40.  The requisite additional feature that transforms what would otherwise be a mere omission, a breach at most of a moral obligation, into a breach of a legal duty to take reasonable steps to safeguard, or to try to safeguard, the person in question from harm or injury may take a wide variety of forms. Sometimes the additional feature may be found in the manner in which the victim came to be at risk of harm or injury. If a defendant has played some causative part in the train of events that have led to the risk of injury, a duty to take reasonable steps to avert or lessen the risk may arise. Sometimes the additional feature may be found in the relationship between the victim and the defendant : (eg. employee/employer or child/parent) or in the relationship between the defendant and the place where the risk arises (eg. a fire on the defendant’s land as in Goldman v Hargrave [1967] 1 AC 645). Sometimes the additional feature may be found in the assumption by the defendant of responsibility for the person at risk of injury (see Smith v Littlewoods Organisation Ltd [1987] AC 241 per Lord Goff of Chieveley at 272). In each case where particular circumstances are relied on as constituting the requisite additional feature alleged to be sufficient to cast upon the defendant the duty to take steps that, if taken, would or might have avoided or lessened the injury to the victim, the question for the court will be whether the circumstances were indeed sufficient for that purpose or whether the case remains one of mere omission.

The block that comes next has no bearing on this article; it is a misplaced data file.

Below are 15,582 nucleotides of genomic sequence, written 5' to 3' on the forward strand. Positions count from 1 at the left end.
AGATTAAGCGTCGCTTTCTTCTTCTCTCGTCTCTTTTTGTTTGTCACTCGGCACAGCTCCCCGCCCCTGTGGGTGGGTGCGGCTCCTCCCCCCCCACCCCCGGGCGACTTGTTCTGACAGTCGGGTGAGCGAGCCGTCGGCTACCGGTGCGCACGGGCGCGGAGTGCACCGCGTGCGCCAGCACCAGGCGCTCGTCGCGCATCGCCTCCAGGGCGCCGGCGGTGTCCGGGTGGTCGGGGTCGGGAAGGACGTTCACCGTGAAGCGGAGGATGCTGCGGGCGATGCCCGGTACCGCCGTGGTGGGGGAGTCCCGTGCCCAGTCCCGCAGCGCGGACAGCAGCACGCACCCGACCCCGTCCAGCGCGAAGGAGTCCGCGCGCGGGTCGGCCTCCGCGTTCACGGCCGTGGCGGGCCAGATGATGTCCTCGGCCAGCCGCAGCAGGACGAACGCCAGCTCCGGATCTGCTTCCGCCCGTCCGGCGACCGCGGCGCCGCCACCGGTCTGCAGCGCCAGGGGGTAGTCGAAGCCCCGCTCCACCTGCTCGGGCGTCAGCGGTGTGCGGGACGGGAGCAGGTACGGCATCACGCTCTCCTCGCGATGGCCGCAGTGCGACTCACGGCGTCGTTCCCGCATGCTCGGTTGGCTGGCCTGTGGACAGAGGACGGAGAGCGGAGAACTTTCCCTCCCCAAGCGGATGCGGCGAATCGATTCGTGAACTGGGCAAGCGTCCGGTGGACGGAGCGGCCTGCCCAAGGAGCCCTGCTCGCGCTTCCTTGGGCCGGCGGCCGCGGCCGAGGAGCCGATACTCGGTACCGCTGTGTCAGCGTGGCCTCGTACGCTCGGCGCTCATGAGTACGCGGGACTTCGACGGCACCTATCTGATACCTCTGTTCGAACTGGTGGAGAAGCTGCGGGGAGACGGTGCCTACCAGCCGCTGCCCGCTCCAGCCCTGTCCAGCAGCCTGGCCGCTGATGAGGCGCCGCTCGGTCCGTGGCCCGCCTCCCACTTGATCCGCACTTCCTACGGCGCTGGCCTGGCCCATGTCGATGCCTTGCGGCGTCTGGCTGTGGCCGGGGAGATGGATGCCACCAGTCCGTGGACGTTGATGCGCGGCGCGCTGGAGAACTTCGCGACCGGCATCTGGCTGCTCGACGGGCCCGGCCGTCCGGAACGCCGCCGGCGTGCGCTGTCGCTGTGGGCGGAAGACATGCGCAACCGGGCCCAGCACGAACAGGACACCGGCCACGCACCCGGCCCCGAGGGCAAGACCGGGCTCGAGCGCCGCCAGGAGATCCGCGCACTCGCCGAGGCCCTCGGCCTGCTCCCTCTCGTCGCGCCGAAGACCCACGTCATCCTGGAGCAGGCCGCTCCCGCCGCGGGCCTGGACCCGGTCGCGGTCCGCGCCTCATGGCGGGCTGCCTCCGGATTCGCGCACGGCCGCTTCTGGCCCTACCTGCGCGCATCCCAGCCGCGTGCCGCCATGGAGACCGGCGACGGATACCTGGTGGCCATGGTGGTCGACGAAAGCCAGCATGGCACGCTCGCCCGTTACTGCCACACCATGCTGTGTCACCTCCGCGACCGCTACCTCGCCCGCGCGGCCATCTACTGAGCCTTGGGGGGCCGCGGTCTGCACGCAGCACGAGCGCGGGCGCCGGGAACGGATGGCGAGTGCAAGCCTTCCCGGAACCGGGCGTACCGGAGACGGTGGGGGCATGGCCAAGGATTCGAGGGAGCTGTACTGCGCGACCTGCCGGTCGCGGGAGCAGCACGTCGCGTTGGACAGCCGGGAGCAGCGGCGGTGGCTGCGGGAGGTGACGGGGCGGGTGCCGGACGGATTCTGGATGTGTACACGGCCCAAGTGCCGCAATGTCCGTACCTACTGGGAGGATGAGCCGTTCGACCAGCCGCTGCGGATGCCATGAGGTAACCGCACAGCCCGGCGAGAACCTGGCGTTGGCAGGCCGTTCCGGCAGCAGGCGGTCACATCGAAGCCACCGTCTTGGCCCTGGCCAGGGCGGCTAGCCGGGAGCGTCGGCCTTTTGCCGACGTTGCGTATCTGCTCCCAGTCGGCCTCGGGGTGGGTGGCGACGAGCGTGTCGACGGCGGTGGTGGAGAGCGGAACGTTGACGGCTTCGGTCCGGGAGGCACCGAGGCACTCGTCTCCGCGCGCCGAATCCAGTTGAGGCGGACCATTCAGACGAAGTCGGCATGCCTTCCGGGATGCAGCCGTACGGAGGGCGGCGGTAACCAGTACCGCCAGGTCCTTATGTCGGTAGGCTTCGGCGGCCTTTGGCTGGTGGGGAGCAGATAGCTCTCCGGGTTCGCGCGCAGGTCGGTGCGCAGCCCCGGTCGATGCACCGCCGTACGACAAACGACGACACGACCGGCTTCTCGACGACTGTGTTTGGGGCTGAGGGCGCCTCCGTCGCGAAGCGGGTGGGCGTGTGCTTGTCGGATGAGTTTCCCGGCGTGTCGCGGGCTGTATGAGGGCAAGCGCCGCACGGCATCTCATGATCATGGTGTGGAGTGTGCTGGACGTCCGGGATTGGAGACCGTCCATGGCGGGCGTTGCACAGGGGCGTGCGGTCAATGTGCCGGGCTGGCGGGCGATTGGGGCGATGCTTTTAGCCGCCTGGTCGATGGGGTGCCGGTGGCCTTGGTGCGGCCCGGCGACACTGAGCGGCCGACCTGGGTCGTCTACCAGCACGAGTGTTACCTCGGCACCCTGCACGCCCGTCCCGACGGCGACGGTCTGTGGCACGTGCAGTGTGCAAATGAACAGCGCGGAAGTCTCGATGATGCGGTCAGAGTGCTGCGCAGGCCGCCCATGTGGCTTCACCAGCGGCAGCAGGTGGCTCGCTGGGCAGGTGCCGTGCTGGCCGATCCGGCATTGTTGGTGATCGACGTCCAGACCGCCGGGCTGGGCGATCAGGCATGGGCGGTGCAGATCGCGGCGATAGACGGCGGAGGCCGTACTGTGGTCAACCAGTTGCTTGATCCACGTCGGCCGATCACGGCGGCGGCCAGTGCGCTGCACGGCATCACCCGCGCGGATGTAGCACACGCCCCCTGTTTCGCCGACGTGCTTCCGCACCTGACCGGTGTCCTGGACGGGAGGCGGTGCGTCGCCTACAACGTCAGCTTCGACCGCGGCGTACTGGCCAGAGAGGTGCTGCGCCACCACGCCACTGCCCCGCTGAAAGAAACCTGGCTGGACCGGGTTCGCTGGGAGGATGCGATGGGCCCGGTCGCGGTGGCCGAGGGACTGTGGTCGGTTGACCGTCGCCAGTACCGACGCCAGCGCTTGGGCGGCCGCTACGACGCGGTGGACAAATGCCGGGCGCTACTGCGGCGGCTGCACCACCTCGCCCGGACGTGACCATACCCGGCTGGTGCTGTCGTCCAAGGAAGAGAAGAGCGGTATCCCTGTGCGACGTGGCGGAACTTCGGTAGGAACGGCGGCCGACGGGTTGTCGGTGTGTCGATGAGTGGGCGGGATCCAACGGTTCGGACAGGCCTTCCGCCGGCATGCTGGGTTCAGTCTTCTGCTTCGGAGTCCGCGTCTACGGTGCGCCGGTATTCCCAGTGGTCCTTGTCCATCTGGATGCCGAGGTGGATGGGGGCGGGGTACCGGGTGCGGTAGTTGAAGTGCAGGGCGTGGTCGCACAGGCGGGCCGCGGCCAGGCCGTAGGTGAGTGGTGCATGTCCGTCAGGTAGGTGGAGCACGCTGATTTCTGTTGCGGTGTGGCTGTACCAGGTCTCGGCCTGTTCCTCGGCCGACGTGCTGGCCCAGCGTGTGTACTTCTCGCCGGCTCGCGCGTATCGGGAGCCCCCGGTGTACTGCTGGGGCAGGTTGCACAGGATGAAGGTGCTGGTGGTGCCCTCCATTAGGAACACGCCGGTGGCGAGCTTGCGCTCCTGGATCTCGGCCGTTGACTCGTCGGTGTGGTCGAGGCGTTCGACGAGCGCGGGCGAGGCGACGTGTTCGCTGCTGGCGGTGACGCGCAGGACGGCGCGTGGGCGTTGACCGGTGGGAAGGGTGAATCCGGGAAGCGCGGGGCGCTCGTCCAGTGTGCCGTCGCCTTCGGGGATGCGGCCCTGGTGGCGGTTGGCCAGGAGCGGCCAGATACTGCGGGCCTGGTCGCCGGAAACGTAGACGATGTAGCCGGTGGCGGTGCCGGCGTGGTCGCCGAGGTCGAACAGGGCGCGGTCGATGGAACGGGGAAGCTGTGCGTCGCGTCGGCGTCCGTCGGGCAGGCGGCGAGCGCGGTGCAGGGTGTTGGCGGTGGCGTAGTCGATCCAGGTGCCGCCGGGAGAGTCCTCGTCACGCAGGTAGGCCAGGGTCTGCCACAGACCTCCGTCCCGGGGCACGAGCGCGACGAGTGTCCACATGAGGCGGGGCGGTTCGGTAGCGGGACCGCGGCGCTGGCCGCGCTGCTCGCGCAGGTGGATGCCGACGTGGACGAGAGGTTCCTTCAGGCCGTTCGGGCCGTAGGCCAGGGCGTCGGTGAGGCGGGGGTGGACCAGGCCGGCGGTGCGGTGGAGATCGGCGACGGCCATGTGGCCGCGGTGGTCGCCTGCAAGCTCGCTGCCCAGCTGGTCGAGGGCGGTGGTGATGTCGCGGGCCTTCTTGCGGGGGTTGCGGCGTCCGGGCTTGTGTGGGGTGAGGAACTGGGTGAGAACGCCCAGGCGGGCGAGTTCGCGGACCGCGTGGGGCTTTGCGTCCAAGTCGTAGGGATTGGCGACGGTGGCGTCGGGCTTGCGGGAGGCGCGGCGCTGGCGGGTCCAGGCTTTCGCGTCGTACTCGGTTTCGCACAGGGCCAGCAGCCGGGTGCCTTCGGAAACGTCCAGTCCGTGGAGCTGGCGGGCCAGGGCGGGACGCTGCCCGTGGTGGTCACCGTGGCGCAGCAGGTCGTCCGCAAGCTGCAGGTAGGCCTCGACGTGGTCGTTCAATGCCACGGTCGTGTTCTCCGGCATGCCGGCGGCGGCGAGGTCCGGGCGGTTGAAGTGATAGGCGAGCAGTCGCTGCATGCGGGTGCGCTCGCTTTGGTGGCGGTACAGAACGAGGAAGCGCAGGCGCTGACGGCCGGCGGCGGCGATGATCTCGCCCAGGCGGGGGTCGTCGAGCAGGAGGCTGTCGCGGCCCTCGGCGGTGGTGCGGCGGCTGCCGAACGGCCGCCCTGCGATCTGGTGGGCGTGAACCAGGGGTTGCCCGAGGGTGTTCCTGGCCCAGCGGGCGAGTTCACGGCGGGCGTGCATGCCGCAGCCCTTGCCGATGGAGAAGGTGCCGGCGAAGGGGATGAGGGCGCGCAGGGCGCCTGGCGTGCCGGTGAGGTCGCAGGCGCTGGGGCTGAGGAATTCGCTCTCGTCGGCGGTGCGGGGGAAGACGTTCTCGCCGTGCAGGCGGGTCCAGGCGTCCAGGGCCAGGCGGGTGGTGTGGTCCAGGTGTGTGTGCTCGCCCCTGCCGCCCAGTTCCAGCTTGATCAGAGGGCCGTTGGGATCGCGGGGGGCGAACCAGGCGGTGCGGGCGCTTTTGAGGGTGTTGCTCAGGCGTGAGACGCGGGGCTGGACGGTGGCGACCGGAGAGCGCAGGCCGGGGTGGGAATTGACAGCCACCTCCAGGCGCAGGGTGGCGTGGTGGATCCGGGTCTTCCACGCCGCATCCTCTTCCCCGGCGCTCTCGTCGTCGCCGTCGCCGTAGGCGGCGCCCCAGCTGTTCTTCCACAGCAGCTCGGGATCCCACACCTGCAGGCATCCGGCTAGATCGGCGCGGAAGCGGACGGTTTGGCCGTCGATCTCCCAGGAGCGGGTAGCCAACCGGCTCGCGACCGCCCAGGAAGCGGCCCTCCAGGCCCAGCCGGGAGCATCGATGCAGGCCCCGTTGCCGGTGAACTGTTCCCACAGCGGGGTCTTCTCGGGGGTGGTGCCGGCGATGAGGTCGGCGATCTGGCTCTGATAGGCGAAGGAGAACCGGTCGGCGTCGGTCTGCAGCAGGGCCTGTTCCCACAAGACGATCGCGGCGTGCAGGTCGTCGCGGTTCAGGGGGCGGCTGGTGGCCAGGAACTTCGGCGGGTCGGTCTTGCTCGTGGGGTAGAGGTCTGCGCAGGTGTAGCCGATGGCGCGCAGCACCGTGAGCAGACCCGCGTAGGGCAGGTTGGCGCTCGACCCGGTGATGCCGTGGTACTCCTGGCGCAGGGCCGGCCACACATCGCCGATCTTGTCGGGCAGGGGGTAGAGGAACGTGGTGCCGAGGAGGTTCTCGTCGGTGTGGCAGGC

41.  There are two features of the circumstances relating to or leading up to the fatal attack by Mr Drummond on Mr Mitchell that may be thought relevant to the question whether a duty to act with a view to the protection of Mr Mitchell was cast upon the Council. First there is the landlord/tenant relationship between the Council and Mr Mitchell and between the Council and Mr Drummond. The relationship between the Council and Mr Mitchell undoubtedly gave rise to duties owed by the Council to him. A covenant for quiet enjoyment and the obligations of the landlord thereunder is an obvious example. But a landlord’s covenant for quiet enjoyment does not protect his tenant against criminal acts of third parties (see Halsbury’s Laws Vol 27(1) para.512) whether or not the third parties also are tenants of the landlord. The landlord/tenant relationship goes nowhere, in my opinion, to cast a legal duty on the Council to protect Mr Mitchell from the risk of being assaulted by Mr Drummond.